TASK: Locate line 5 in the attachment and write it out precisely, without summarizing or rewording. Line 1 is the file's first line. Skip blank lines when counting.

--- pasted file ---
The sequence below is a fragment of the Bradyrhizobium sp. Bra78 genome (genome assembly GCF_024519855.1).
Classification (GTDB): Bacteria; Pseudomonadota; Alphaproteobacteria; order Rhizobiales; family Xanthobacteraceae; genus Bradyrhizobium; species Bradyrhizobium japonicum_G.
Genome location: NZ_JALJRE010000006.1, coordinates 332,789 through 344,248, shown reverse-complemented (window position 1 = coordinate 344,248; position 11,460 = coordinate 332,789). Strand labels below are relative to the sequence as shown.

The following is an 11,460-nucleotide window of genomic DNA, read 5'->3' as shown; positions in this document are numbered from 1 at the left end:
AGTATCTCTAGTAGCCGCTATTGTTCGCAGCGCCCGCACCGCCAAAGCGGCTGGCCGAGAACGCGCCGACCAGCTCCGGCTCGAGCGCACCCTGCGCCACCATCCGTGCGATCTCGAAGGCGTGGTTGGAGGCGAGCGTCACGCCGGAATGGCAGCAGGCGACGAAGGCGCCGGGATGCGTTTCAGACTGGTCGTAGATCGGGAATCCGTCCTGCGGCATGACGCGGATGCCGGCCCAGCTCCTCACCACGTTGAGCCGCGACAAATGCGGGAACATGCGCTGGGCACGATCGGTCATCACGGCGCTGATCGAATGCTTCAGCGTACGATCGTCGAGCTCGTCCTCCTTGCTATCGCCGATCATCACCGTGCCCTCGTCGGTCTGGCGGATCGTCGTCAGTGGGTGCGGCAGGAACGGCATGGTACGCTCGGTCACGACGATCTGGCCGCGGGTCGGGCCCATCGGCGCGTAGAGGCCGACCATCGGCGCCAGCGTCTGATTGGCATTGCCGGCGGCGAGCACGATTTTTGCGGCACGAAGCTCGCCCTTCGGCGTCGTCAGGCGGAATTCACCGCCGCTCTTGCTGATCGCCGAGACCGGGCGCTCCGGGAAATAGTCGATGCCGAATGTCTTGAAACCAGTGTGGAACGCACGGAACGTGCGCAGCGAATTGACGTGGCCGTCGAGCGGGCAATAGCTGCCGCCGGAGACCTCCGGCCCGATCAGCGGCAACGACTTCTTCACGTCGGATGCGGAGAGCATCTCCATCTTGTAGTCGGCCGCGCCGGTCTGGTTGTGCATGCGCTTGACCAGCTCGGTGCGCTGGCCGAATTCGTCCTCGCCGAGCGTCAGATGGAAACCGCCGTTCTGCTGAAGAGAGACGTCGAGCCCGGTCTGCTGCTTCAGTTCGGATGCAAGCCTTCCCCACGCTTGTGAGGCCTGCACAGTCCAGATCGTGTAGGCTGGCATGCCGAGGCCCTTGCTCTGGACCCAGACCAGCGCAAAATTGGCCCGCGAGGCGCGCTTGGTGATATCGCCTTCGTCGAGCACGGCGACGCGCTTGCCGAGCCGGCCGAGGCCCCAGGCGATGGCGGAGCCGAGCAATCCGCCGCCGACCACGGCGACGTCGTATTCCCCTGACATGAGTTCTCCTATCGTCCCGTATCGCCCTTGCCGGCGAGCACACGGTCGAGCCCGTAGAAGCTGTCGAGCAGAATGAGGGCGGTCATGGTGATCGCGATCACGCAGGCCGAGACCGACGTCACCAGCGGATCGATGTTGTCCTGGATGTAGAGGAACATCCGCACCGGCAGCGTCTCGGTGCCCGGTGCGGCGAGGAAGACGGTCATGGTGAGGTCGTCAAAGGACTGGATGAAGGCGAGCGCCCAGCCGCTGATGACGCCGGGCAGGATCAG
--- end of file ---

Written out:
AGTATCTCTAGTAGCCGCTATTGTTCGCAGCGCCCGCACCGCCAAAGCGGCTGGCCGAGAACGCGCCGACCAGCTCCGGCTCGAGCGCACCCTGCGCCACCATCCGTGCGATCTCGAAGGCGTGGTTGGAGGCGAGCGTCACGCCGGAATGGCAGCAGGCGACGAAGGCGCCGGGATGCGTTTCAGACTGGTCGTAGATCGGGAATCCGTCCTGCGGCATGACGCGGATGCCGGCCCAGCTCCTCACCACGTTGAGCCGCGACAAATGCGGGAACATGCGCTGGGCACGATCGGTCATCACGGCGCTGATCGAATGCTTCAGCGTACGATCGTCGAGCTCGTCCTCCTTGCTATCGCCGATCATCACCGTGCCCTCGTCGGTCTGGCGGATCGTCGTCAGTGGGTGCGGCAGGAACGGCATGGTACGCTCGGTCACGACGATCTGGCCGCGGGTCGGGCCCATCGGCGCGTAGAGGCCGACCATCGGCGCCAGCGTCTGATTGGCATTGCCGGCGGCGAGCACGATTTTTGCGGCACGAAGCTCGCCCTTCGGCGTCGTCAGGCGGAATTCACCGCCGCTCTTGCTGATCGCCGAGACCGGGCGCTCCGGGAAATAGTCGATGCCGAATGTCTTGAAACCAGTGTGGAACGCACGGAACGTGCGCAGCGAATTGACGTGGCCGTCGAGCGGGCAATAGCTGCCGCCGGAGACCTCCGGCCCGATCAGCGGCAACGACTTCTTCACGTCGGATGCGGAGAGCATCTCCATCTTGTAGTCGGCCGCGCCGGTCTGGTTGTGCATGCGCTTGACCAGCTCGGTGCGCTGGCCGAATTCGTCCTCGCCGAGCGTCAGATGGAAACCGCCGTTCTGCTGAAGAGAGACGTCGAGCCCGGTCTGCTGCTTCAGTTCGGATGCAAGCCTTCCCCACGCTTGTGAGGCCTGCACAGTCCAGATCGTGTAGGCTGGCATGCCGAGGCCCTTGCTCTGGACCCAGACCAGCGCAAAATTGGCCCGCGAGGCGCGCTTGGTGATATCGCCTTCGTCGAGCACGGCGACGCGCTTGCCGAGCCGGCCGAGGCCCCAGGCGATGGCGGAGCCGAGCAATCCGCCGCCGACCACGGCGACGTCGTATTCCCCTGACATGAGTTCTCCTATCGTCCCGTATCGCCCTTGCCGGCGAGCACACGGTCGAGCCCGTAGAAGCTGTCGAGCAGAATGAGGGCGGTCATGGTGATCGCGATCACGCAGGCCGAGACCGACGTCACCAGCGGATCGATGTTGTCCTGGATGTAGAGGAACATCCGCACCGGCAGCGTCTCGGTGCCCGGTGCGGCGAGGAAGACGGTCATGGTGAGGTCGTCAAAGGACTGGATGAAGGCGAGCGCCCAGCCGCTGATGACGCCGGGCAGGATCAG